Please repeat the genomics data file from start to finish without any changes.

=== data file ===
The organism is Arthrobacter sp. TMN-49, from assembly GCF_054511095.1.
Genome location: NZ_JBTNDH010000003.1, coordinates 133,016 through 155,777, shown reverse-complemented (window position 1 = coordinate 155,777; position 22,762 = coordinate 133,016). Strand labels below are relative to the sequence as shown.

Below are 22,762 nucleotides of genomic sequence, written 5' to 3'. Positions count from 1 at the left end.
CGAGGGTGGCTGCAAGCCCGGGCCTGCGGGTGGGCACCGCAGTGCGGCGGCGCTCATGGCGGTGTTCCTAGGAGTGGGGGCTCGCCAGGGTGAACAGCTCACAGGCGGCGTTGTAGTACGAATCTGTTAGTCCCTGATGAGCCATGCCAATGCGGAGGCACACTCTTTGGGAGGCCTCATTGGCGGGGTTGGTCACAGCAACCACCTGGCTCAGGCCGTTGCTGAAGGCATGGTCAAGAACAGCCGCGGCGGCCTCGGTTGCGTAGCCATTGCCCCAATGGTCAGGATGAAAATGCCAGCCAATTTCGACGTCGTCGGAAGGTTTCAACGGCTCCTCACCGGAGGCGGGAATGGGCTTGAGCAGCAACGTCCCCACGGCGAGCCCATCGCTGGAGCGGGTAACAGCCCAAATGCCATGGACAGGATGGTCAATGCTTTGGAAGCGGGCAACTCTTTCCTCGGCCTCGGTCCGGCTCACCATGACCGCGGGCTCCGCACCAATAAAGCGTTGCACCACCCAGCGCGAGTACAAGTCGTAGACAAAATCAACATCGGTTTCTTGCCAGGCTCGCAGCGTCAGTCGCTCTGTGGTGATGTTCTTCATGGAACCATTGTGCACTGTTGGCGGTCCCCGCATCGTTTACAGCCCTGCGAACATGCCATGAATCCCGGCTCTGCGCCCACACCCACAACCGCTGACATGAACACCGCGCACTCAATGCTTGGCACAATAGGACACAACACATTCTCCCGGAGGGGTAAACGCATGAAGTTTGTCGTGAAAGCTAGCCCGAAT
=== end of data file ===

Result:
The organism is Arthrobacter sp. TMN-49, from assembly GCF_054511095.1.
Genome location: NZ_JBTNDH010000003.1, coordinates 133,016 through 155,777, shown reverse-complemented (window position 1 = coordinate 155,777; position 22,762 = coordinate 133,016). Strand labels below are relative to the sequence as shown.

Below are 22,762 nucleotides of genomic sequence, written 5' to 3'. Positions count from 1 at the left end.
CGAGGGTGGCTGCAAGCCCGGGCCTGCGGGTGGGCACCGCAGTGCGGCGGCGCTCATGGCGGTGTTCCTAGGAGTGGGGGCTCGCCAGGGTGAACAGCTCACAGGCGGCGTTGTAGTACGAATCTGTTAGTCCCTGATGAGCCATGCCAATGCGGAGGCACACTCTTTGGGAGGCCTCATTGGCGGGGTTGGTCACAGCAACCACCTGGCTCAGGCCGTTGCTGAAGGCATGGTCAAGAACAGCCGCGGCGGCCTCGGTTGCGTAGCCATTGCCCCAATGGTCAGGATGAAAATGCCAGCCAATTTCGACGTCGTCGGAAGGTTTCAACGGCTCCTCACCGGAGGCGGGAATGGGCTTGAGCAGCAACGTCCCCACGGCGAGCCCATCGCTGGAGCGGGTAACAGCCCAAATGCCATGGACAGGATGGTCAATGCTTTGGAAGCGGGCAACTCTTTCCTCGGCCTCGGTCCGGCTCACCATGACCGCGGGCTCCGCACCAATAAAGCGTTGCACCACCCAGCGCGAGTACAAGTCGTAGACAAAATCAACATCGGTTTCTTGCCAGGCTCGCAGCGTCAGTCGCTCTGTGGTGATGTTCTTCATGGAACCATTGTGCACTGTTGGCGGTCCCCGCATCGTTTACAGCCCTGCGAACATGCCATGAATCCCGGCTCTGCGCCCACACCCACAACCGCTGACATGAACACCGCGCACTCAATGCTTGGCACAATAGGACACAACACATTCTCCCGGAGGGGTAAACGCATGAAGTTTGTCGTGAAAGCTAGCCCGAAT